Spammers Targeting Google Calendar: What to Do

Google Calendar on an iPhone.
(Image credit: Piotr Swat/Shutterstock)

While you may take preventive measures to detect or delete spam from your emails and texts, your digital calendar could be a target for uninvited advertisements.

Yep, calendar spam has gone mainstream. Although the practice isn't new, it seems more spammers are taking advantage of Google Calendar's default settings. 

Under "Event Settings," there's a feature which allows anyone to insert advertisement-like invitations to your regularly scheduled programming just by sending you email. Even if you haven't responded to these invitations, the phony event's information could appear between your dentist appointments and due dates.

Users have reported promises of free iPhones and instant weight loss popping up in their calendars. The event information for these invites contain web links, which might lead to websites ready to steal your Social Security number or credit-card numbers.

You might want to consider turning off the automatic invitation feature in your Google Calendar, even if you share it with family, friends or colleagues. You'll still be able to keep your mutual events organized — all parties will just need to respond to the invitations before they're added to the calendar.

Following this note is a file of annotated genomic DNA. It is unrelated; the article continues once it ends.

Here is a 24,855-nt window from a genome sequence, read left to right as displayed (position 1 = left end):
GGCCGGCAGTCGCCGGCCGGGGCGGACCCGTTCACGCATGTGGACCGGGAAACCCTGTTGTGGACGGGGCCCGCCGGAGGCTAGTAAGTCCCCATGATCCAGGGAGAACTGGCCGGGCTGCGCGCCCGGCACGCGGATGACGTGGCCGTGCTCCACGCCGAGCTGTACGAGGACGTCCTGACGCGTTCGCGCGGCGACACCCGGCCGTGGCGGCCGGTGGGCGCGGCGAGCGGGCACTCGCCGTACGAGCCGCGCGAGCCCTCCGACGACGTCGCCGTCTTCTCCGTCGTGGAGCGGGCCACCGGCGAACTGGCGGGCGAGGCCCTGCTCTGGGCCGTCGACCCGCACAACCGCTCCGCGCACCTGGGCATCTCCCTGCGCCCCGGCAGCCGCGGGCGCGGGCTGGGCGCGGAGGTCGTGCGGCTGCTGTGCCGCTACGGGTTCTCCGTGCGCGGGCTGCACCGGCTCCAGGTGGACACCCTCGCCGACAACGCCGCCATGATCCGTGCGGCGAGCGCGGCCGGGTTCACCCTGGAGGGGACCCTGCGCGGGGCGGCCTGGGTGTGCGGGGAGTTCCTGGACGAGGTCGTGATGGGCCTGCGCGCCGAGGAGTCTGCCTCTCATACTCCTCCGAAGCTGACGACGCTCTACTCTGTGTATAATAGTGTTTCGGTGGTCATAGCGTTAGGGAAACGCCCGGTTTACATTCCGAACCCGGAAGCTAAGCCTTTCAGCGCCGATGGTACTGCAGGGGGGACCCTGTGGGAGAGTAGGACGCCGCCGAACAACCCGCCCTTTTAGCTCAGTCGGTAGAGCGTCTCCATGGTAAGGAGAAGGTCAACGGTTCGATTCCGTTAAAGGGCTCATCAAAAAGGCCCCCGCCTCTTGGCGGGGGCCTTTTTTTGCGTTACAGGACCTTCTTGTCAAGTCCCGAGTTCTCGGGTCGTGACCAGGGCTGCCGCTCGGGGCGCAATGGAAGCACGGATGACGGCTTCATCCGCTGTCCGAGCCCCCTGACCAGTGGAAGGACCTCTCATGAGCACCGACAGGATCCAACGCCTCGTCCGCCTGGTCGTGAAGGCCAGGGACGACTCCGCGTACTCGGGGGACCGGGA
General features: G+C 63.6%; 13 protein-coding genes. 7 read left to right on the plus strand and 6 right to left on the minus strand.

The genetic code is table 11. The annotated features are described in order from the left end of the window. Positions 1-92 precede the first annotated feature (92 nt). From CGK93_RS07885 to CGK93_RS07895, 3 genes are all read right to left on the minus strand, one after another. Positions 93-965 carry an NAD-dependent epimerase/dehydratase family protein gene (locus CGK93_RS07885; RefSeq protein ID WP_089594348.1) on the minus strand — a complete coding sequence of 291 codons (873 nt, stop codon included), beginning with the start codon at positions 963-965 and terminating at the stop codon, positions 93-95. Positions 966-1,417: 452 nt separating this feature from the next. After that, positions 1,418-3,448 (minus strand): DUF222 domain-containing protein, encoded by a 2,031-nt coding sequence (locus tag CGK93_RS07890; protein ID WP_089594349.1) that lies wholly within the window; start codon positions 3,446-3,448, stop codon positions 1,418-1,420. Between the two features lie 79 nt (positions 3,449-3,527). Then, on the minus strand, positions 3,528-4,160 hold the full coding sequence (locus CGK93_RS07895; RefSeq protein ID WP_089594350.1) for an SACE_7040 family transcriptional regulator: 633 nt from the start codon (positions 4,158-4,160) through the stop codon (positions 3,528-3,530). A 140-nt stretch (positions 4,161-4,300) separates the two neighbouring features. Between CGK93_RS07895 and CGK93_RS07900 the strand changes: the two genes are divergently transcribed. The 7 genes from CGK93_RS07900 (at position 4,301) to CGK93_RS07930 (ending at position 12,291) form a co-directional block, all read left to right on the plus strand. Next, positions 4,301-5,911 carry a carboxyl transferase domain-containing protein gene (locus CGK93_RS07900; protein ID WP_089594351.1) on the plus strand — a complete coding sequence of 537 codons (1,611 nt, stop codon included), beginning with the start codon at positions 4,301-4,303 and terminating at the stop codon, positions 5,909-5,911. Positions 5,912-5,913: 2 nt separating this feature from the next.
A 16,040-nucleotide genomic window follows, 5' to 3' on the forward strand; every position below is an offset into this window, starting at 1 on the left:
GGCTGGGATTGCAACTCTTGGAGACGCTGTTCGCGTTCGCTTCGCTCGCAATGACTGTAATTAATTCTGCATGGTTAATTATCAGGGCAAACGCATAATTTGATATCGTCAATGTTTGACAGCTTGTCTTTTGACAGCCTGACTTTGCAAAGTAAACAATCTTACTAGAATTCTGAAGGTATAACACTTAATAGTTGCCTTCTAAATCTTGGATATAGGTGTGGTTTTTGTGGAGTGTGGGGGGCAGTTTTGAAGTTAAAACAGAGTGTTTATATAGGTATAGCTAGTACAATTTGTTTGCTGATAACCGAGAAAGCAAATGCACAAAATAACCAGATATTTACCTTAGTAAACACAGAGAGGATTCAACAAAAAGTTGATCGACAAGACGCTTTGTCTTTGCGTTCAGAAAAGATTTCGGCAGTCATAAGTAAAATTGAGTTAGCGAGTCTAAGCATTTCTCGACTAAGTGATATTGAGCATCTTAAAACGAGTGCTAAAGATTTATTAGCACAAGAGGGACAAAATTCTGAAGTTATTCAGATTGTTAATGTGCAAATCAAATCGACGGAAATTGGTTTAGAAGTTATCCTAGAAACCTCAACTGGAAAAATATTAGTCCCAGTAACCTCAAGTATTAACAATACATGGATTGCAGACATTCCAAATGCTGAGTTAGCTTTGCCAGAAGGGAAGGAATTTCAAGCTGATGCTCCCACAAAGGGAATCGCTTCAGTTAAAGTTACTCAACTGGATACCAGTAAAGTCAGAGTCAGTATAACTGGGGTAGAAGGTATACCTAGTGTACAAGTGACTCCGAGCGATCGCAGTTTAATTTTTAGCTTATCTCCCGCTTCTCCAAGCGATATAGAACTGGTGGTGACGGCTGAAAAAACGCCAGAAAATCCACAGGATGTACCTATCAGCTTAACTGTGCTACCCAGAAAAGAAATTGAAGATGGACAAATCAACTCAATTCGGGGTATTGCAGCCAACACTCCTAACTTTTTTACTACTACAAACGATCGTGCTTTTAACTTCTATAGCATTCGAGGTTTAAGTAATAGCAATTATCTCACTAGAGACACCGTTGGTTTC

Here’s how to stop your calendar from adding spam calendar invites.

How to stop Google Calendar from adding spam invitations and events

Step 1: Go to your Google Calendar and click the gear icon near the top right.

Step 2: Select "Settings" from the drop-down menu.

Step 3: Choose "Event settings" from the left side navigation bar.

Step 4: Click the drop down arrow next to "Automatically add invitations."

Step 5: Select the last option, "No, only show invitations to which I have responded" from the drop-down menu.

Your calendar spam frustrations should now be relieved. 

Kate Kozuch

Kate Kozuch is the managing editor of social and video at Tom’s Guide. She covers smartwatches, TVs and audio devices, too. Kate appears on Fox News to talk tech trends and runs the Tom's Guide TikTok account, which you should be following. When she’s not filming tech videos, you can find her taking up a new sport, mastering the NYT Crossword or channeling her inner celebrity chef.